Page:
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Widget sessions, do they exist?

Posted by widgetgirl on November 7, 2007

Where did my sessions metric go? Just because it is a widget, there is the concept of a session or visit, right? Well…not so much. The concept of a session vanishes when looking at distributed content. In traditional web analytics, we look at a one to many relationship between unique visitors –> sessions –> page views. This changes when looking at widgets. The model moves to unique visitors –> views –> interactivity.

So where did the session go? I have often been asked how to calculate the concept of a session when it comes to widgets and my response generally is, “the definition doesn’t stand?”. As a web analytics practitioner, I know that the timestamps in between each page are aggregated together to calculate session duration. An example is as follows:

  • Page 1 requested at 09:01:05
  • Page 2 requested at 09:01:55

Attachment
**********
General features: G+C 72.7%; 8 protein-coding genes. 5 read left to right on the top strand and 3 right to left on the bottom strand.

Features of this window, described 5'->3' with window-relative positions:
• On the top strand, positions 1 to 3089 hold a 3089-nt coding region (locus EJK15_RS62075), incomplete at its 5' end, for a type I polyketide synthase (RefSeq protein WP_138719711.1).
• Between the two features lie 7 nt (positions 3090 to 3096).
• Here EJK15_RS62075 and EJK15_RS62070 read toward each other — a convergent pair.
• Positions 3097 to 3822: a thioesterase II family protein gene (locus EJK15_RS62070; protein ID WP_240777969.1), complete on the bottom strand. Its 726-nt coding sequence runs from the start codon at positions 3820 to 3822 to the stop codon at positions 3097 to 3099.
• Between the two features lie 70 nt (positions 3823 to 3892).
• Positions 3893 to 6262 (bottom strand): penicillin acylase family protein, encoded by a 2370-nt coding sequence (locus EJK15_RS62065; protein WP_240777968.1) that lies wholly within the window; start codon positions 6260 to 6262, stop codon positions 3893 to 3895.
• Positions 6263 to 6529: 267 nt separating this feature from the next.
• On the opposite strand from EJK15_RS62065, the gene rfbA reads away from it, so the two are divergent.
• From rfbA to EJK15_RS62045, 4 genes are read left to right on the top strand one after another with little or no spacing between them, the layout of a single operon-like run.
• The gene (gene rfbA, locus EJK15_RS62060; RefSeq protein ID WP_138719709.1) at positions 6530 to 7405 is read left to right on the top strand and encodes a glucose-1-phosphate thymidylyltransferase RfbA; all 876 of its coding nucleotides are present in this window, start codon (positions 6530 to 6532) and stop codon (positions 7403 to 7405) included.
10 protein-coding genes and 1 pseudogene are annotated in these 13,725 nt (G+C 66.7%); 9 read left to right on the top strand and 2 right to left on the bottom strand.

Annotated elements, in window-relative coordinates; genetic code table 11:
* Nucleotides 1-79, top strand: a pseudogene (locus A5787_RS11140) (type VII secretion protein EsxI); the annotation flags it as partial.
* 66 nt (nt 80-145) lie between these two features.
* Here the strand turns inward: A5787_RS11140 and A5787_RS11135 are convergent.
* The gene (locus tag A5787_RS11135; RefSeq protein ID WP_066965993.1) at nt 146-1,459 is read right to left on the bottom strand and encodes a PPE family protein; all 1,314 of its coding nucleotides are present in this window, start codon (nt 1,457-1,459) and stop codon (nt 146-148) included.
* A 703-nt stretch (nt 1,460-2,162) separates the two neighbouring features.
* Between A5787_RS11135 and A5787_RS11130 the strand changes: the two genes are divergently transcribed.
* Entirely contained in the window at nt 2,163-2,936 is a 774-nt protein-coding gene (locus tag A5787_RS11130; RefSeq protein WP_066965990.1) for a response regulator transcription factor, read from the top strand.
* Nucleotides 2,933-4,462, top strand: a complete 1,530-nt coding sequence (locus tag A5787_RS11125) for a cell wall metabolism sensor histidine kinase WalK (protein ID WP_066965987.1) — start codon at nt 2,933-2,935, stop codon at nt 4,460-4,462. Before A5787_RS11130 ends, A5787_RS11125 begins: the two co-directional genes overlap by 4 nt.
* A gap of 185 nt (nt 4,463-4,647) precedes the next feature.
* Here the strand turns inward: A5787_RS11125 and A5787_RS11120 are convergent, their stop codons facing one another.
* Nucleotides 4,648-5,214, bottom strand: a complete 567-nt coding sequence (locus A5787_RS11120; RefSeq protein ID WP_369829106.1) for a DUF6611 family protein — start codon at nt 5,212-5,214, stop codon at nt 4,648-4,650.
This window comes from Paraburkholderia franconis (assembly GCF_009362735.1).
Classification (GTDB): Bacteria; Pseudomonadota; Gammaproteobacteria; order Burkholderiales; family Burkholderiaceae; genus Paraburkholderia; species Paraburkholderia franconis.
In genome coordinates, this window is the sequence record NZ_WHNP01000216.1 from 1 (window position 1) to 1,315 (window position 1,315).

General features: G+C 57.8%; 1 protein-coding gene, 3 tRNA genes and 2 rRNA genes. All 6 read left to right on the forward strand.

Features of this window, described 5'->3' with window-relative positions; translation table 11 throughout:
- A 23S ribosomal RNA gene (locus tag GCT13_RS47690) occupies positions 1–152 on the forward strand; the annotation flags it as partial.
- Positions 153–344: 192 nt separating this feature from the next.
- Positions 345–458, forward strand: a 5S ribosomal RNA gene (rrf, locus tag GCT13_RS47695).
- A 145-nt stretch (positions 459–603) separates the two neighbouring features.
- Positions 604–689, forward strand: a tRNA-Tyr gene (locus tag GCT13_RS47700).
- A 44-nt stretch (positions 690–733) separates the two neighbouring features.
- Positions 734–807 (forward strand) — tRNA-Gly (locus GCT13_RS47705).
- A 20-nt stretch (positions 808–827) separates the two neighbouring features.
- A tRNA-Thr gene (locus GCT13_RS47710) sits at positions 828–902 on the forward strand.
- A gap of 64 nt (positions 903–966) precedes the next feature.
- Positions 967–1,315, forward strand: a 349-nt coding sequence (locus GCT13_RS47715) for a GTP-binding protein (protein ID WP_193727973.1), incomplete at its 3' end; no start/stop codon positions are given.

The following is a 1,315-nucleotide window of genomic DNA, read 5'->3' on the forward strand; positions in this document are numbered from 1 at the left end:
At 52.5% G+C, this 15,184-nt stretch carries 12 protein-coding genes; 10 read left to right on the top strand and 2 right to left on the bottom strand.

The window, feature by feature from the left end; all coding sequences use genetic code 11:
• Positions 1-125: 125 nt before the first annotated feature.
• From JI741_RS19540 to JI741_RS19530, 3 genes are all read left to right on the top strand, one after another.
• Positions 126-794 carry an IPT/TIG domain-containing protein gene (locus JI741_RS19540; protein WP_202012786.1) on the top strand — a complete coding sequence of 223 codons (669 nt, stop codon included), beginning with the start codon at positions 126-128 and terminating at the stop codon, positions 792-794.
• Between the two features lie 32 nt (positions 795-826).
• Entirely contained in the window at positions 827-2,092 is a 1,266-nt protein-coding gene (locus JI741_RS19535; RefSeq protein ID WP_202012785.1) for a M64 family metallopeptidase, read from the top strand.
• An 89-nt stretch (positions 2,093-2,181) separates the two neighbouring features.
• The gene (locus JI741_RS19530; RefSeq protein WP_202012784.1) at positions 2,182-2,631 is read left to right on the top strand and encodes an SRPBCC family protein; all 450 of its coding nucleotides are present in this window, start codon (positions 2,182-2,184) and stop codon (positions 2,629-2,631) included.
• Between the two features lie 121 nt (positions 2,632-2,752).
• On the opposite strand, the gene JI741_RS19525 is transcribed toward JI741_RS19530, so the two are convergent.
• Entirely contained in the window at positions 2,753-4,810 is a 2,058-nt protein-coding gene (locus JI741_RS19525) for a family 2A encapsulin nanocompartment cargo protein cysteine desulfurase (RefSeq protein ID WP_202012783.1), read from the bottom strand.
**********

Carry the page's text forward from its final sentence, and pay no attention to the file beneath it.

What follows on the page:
• Page 3 requested at 09:02:33

If we stop right there, the total session duration that we can calculate is 00:01:28 (1 minute and 28 seconds). We never REALLY know how long someone spent on the last page. We just know that the page was requested and that we did not see another request from the visitor within a specified timeframe.

What does that mean for widgets? How do we calculate the amount of time spent with the widget if the concept of session no longer exists? The shift is to time spent viewing the widget – similar to page duration or the time spent viewing a page. However, with only one “page view” to see the widget, how do you calculate that difference in timestamps. The only way to do this is through periodic communication back to the analytics server that is collecting the widget data.

Here at Clearspring we have instrumented a way to have the widget container gracefully “ping” back to our servers to let us know that the widget is still alive and kicking on the page…ok, maybe not kicking….but alive. The container sends a request every 30 seconds if no activity has occured (a click, a mouseover, etc.) and every 5 seconds if the visitor is actively interacting with the widget. The result is the ability to calculate the time that a visitor is spending viewing or interacting with the widget. So an example of this would look like:

  • Visitor requests a page with a widget on it at 09:01:05
  • Visitor mouses over the widget at 09:01:25